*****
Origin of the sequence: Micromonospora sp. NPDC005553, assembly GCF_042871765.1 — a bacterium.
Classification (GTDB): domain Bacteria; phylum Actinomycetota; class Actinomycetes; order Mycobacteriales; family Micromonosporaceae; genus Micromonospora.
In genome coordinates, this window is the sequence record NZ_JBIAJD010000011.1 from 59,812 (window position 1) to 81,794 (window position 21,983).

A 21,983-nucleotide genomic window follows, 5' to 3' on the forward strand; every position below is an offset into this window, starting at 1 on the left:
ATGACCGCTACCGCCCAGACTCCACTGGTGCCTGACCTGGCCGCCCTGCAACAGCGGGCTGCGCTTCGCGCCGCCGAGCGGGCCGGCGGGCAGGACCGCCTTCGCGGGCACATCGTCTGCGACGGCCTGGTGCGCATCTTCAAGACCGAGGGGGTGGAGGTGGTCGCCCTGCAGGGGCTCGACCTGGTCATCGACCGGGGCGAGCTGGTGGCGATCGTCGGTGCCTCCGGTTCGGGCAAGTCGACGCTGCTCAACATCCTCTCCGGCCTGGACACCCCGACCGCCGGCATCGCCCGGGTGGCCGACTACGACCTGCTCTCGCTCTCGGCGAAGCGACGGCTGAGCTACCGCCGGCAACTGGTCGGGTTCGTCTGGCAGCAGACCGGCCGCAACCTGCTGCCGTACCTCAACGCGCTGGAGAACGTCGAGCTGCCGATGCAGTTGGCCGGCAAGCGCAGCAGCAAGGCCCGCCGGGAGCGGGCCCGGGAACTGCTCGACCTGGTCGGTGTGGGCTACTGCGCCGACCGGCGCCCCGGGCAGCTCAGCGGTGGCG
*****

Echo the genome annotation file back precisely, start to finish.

Origin of the sequence: Micromonospora sp. NPDC005553, assembly GCF_042871765.1 — a bacterium.
Classification (GTDB): domain Bacteria; phylum Actinomycetota; class Actinomycetes; order Mycobacteriales; family Micromonosporaceae; genus Micromonospora.
In genome coordinates, this window is the sequence record NZ_JBIAJD010000011.1 from 59,812 (window position 1) to 81,794 (window position 21,983).

A 21,983-nucleotide genomic window follows, 5' to 3' on the forward strand; every position below is an offset into this window, starting at 1 on the left:
ATGACCGCTACCGCCCAGACTCCACTGGTGCCTGACCTGGCCGCCCTGCAACAGCGGGCTGCGCTTCGCGCCGCCGAGCGGGCCGGCGGGCAGGACCGCCTTCGCGGGCACATCGTCTGCGACGGCCTGGTGCGCATCTTCAAGACCGAGGGGGTGGAGGTGGTCGCCCTGCAGGGGCTCGACCTGGTCATCGACCGGGGCGAGCTGGTGGCGATCGTCGGTGCCTCCGGTTCGGGCAAGTCGACGCTGCTCAACATCCTCTCCGGCCTGGACACCCCGACCGCCGGCATCGCCCGGGTGGCCGACTACGACCTGCTCTCGCTCTCGGCGAAGCGACGGCTGAGCTACCGCCGGCAACTGGTCGGGTTCGTCTGGCAGCAGACCGGCCGCAACCTGCTGCCGTACCTCAACGCGCTGGAGAACGTCGAGCTGCCGATGCAGTTGGCCGGCAAGCGCAGCAGCAAGGCCCGCCGGGAGCGGGCCCGGGAACTGCTCGACCTGGTCGGTGTGGGCTACTGCGCCGACCGGCGCCCCGGGCAGCTCAGCGGTGGCG